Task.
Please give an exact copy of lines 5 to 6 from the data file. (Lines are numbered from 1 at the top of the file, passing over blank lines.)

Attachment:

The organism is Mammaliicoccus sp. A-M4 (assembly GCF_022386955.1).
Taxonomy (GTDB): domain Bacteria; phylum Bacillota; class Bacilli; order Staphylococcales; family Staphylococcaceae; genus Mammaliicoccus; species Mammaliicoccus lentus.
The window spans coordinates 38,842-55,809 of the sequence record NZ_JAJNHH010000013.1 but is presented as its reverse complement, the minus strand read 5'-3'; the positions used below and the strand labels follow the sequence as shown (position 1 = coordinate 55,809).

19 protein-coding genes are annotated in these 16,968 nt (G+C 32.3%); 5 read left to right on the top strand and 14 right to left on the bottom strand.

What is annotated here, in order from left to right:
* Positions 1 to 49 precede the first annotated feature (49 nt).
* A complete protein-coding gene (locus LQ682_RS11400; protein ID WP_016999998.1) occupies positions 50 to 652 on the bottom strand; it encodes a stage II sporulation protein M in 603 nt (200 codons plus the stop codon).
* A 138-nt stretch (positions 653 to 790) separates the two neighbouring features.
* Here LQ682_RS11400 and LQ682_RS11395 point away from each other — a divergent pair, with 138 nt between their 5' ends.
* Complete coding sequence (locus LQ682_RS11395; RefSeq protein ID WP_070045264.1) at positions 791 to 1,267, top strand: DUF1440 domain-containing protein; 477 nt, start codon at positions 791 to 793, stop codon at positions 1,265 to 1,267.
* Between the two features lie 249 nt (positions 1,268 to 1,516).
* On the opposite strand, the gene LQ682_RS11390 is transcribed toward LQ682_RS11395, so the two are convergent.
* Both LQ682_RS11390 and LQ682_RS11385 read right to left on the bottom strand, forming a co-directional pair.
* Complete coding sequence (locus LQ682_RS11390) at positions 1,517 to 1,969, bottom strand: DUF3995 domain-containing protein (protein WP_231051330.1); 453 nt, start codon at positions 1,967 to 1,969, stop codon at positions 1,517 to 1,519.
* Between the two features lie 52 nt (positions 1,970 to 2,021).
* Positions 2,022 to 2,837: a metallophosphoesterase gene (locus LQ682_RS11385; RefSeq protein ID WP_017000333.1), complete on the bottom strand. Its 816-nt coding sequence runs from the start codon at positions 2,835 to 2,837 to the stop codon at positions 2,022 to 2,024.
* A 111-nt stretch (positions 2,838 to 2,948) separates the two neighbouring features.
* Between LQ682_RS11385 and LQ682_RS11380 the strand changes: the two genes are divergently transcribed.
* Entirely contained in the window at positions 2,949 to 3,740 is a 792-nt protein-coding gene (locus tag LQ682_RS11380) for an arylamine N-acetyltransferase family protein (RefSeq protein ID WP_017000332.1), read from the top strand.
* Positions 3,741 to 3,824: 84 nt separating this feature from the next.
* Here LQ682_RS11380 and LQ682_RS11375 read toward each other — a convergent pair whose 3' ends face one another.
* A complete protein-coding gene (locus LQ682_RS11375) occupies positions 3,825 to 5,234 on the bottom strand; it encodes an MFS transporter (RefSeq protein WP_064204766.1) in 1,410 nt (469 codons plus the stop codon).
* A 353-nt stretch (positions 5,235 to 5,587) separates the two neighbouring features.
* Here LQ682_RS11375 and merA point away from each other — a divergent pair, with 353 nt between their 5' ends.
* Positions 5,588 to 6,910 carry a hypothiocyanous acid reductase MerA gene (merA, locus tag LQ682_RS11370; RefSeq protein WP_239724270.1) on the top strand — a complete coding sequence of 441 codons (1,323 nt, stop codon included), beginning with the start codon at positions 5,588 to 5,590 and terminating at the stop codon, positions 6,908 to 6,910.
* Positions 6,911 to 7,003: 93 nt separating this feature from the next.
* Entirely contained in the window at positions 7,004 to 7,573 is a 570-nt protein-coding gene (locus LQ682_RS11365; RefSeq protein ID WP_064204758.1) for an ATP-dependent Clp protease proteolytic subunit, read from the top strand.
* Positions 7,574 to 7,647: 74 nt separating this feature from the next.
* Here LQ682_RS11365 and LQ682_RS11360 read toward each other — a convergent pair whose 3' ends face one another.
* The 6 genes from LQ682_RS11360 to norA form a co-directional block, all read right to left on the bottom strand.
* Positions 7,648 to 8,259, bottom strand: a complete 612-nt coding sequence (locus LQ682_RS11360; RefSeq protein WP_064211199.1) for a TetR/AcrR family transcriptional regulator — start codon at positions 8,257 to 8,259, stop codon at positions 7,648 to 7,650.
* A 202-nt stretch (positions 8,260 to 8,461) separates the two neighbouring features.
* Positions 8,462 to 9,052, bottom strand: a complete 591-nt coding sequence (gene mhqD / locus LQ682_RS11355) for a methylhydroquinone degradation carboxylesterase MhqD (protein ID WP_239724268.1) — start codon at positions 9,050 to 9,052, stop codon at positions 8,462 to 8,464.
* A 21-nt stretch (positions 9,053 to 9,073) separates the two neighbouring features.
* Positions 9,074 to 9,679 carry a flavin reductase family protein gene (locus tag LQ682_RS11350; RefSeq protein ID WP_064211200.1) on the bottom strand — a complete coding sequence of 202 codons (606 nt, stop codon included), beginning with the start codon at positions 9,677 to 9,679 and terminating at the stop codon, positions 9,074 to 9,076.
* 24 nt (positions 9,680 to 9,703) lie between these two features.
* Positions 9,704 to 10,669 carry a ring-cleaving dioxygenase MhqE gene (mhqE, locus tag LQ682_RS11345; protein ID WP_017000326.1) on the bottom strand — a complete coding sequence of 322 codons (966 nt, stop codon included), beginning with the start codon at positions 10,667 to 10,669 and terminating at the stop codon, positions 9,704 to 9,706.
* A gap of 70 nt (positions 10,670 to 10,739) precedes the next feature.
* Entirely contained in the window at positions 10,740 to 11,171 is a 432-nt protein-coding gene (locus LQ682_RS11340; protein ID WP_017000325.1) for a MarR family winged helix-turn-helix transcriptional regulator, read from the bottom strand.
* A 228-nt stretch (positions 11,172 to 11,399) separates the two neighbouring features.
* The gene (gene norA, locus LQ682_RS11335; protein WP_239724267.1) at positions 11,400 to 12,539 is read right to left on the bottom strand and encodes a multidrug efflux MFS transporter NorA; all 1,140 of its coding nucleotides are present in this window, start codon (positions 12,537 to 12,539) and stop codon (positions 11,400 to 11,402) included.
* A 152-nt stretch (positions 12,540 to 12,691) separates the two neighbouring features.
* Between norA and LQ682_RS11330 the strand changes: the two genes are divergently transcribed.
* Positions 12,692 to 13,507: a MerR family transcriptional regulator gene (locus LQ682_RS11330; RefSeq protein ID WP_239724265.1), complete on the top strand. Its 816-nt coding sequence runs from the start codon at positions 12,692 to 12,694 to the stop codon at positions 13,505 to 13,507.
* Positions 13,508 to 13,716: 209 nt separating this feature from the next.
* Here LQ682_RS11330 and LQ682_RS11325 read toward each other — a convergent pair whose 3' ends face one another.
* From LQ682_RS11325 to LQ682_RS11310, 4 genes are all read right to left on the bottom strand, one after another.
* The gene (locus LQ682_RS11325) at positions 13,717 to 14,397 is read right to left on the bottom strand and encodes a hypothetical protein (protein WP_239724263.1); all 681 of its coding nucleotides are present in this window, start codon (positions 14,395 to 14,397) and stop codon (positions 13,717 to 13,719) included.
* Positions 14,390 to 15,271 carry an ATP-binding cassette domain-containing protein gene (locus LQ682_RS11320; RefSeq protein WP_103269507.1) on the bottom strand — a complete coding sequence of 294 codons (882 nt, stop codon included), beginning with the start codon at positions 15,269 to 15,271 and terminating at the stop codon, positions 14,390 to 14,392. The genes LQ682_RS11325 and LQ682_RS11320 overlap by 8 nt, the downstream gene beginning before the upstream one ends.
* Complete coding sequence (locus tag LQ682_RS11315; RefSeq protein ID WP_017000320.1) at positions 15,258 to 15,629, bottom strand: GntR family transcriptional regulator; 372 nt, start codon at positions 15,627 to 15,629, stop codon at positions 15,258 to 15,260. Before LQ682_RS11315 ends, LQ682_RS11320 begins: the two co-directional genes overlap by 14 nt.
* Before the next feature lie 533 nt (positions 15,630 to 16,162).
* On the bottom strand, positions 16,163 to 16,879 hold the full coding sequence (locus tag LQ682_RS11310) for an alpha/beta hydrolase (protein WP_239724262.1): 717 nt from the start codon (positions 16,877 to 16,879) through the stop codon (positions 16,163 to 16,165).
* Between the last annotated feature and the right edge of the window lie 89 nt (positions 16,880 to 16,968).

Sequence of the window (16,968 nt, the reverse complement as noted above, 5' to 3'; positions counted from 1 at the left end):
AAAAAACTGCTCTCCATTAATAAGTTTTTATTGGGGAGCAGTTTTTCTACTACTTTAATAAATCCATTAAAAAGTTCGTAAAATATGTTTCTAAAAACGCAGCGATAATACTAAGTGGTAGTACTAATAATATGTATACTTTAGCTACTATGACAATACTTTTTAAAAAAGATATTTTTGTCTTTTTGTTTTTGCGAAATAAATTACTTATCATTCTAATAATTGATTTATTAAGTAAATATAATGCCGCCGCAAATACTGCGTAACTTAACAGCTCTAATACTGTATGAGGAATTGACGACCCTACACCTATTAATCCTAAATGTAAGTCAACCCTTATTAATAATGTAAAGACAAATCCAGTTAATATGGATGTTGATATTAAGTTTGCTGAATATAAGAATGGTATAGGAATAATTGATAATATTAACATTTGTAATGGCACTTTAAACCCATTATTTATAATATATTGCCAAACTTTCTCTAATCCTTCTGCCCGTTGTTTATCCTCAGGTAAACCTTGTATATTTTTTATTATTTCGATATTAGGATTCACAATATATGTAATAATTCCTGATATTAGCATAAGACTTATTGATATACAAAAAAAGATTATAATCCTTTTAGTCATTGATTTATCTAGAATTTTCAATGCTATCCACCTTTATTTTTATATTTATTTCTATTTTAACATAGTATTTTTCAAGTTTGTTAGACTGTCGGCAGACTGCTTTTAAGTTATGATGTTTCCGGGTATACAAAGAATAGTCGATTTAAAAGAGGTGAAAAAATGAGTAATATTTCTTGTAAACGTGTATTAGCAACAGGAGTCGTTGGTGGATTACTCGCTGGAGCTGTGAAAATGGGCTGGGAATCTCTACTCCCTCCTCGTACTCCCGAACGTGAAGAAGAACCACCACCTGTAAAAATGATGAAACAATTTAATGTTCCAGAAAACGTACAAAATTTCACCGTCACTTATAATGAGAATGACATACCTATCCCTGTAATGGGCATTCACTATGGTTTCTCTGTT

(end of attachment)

What is annotated here, in order from left to right:
* Positions 1 to 49 precede the first annotated feature (49 nt).